Modularizing the Site

The other huge issue I had was that the site was too tightly coupled together. I wanted zSnout to work seamlessly without needing complex dependency structures. The best solution for that was to make it modular. I had my choice of several different libraries offering these capabilities, but decided to make my own system by separating the code into separate NPM packages.

As you may expect, trying to do that without solving common problems or putting much thought into the system didn’t work out well for me. In fact, I probably spent more time on the TypeScript typings for @zsnout/core than I did on the content of zSnout 4. It only lasted for about two months before I realized that this system wouldn’t work and I decided to switch to a different approach.

I started work on zSnout 5 in December of 2021. In an attempt to make everything simpler, I tried to just use EJS and MongoDB rather than trying out new technologies. This was the first new version that got a chance on the main site, zsnout.com. I got it up and running and continued to work on it for a long time. I imported over most of the original apps and added tons of new ones, including our new Fractal Explorer.

However, something didn’t feel right about my approach to the site. I had to use plenty of hacks to get around TypeScript’s limits and my approach to build tools was not the most elegant. I started looking into frameworks and other ways to improve the site.

Working with Vue

I started learning a new framework called Vue in January of 2022. I thought it was interesting because it turned every part of an application into a separate component. For me, Vue seemed like an amazing choice to build zSnout on and I got to work transferring our existing codebase to it.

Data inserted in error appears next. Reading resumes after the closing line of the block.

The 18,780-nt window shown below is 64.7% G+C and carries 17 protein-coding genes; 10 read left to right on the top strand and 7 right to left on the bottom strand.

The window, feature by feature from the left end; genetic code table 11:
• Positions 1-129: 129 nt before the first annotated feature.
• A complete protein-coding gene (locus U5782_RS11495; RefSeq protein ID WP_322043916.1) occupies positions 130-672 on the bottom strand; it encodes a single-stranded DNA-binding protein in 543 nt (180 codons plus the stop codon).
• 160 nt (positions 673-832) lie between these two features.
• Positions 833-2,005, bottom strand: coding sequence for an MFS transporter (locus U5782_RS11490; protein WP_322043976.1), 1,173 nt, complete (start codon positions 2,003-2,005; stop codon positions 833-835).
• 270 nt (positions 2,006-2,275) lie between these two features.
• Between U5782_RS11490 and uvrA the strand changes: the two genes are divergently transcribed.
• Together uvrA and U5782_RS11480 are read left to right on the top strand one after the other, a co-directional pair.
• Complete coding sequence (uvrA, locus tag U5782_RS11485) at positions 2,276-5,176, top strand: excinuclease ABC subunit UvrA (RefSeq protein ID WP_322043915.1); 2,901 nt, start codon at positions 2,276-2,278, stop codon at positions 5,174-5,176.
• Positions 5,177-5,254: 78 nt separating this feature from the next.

While coding, I began to notice how Vue tries to make you split components apart. For example, I have one small 40-line component called ImageGrid that creates the base grid for several images. I also have another small component called GridElement that is meant to fit inside ImageGrid, but could be used anywhere.

I noticed that many tree of related components were being built that I used all over the site. For example, the Fractal Explorer uses the CoordinateCanvas component which in turn uses WebGL2Canvas which uses FullscreenCanvas which uses FullscreenDisplay which uses Navigation et cetera. This was good because it meant that each individual component only needed to focus on its own desires and not worry about the other components.

Another nice thing about Vue is its community of packages. For example, I can use the vue-router plugin to allow smooth transitions between pages without reloading. I can also use vite-plugin-pwa to make the site work offline without needing to set up anything myself. In fact, I’m writing this article from a Markdown file and compiling it into something Vue understands using vite-plugin-md.

The best part of working with Vue and JavaScript is that I can use open source and let anyone who wants to contribute to zSnout, submit issues, and fix my typos. I hope that zSnout grows as a project that our community makes together.